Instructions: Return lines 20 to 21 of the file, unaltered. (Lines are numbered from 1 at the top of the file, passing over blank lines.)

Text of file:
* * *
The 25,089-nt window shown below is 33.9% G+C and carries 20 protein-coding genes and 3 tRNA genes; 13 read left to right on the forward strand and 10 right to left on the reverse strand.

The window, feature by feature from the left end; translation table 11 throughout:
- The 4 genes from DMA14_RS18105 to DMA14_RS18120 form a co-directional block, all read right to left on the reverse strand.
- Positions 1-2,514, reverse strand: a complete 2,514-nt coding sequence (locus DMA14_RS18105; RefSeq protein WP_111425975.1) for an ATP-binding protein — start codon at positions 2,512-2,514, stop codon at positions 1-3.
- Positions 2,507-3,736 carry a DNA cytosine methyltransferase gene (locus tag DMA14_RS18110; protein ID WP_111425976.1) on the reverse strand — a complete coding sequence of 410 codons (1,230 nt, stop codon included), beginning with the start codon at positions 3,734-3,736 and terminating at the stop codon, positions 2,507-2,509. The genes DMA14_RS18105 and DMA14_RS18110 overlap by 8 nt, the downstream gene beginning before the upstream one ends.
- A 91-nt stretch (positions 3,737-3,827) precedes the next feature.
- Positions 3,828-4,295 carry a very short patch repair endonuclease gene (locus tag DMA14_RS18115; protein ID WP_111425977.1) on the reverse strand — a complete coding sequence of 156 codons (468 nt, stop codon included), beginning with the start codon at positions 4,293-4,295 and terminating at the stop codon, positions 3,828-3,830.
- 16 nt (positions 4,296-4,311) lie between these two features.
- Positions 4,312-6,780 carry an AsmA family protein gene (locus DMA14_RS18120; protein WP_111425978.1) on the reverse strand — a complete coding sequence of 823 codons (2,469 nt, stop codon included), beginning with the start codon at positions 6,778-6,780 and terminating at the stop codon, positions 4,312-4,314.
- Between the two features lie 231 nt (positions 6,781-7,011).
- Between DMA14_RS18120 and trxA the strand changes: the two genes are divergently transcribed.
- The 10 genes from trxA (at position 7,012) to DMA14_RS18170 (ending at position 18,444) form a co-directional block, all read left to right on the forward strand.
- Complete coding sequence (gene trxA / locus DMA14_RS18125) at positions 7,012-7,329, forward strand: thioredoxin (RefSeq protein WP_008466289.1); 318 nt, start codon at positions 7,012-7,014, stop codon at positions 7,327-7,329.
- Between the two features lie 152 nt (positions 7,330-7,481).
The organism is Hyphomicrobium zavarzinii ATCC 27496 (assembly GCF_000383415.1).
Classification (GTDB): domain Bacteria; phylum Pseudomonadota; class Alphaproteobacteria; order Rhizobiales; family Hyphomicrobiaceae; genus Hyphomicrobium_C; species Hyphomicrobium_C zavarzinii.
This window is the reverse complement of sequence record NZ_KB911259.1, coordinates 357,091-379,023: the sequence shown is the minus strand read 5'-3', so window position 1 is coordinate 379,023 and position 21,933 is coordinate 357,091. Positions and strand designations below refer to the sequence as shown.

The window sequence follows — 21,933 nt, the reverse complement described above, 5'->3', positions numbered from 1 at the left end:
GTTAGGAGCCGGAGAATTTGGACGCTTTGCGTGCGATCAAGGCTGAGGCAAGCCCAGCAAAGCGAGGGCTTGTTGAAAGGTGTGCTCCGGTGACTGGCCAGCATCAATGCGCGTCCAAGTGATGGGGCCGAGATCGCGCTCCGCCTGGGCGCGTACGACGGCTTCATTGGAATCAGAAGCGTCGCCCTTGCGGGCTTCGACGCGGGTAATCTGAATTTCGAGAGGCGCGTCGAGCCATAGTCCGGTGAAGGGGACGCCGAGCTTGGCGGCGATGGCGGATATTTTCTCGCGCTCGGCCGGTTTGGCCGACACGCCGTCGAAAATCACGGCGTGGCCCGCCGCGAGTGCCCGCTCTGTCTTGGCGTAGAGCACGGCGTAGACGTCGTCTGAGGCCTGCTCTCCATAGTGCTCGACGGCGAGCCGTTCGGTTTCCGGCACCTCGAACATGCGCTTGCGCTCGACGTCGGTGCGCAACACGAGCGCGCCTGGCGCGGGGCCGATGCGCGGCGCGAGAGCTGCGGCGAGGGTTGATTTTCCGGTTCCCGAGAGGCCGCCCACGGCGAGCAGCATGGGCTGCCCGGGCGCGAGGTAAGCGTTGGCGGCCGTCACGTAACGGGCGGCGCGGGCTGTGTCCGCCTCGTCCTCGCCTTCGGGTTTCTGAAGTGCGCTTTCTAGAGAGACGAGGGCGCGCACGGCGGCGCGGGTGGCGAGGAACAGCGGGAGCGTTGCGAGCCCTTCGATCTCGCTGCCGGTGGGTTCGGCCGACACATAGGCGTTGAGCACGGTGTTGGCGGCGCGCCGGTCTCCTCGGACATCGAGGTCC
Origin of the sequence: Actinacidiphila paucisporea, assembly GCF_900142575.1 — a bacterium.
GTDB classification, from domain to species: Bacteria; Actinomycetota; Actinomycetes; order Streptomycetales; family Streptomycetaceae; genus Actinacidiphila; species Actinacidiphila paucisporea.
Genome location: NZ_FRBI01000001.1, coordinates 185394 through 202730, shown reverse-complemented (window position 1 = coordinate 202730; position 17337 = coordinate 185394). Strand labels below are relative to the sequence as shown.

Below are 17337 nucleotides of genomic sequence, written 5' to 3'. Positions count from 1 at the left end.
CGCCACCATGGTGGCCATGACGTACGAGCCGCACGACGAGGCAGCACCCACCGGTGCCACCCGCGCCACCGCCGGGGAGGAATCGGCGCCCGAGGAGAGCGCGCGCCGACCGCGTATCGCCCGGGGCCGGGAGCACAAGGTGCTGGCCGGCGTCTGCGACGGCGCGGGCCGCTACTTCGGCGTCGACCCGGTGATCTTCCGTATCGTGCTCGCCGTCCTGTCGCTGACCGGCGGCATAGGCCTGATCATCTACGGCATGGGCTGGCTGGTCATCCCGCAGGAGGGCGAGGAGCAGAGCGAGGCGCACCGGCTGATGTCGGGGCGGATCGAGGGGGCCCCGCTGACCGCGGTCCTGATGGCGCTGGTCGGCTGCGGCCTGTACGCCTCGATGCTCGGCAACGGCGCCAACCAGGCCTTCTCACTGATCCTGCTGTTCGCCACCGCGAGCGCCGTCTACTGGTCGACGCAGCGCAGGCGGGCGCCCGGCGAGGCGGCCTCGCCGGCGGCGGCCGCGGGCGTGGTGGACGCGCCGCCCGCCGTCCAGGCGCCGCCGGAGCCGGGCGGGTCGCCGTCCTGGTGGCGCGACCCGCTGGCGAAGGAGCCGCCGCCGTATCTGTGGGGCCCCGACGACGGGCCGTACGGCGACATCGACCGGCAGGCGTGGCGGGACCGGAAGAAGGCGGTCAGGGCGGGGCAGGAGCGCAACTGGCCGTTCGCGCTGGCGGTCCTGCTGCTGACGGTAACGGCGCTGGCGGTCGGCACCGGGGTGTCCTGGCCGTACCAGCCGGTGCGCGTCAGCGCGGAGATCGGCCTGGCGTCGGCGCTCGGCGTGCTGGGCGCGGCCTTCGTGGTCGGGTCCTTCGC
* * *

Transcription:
Origin of the sequence: Actinacidiphila paucisporea, assembly GCF_900142575.1 — a bacterium.
GTDB classification, from domain to species: Bacteria; Actinomycetota; Actinomycetes; order Streptomycetales; family Streptomycetaceae; genus Actinacidiphila; species Actinacidiphila paucisporea.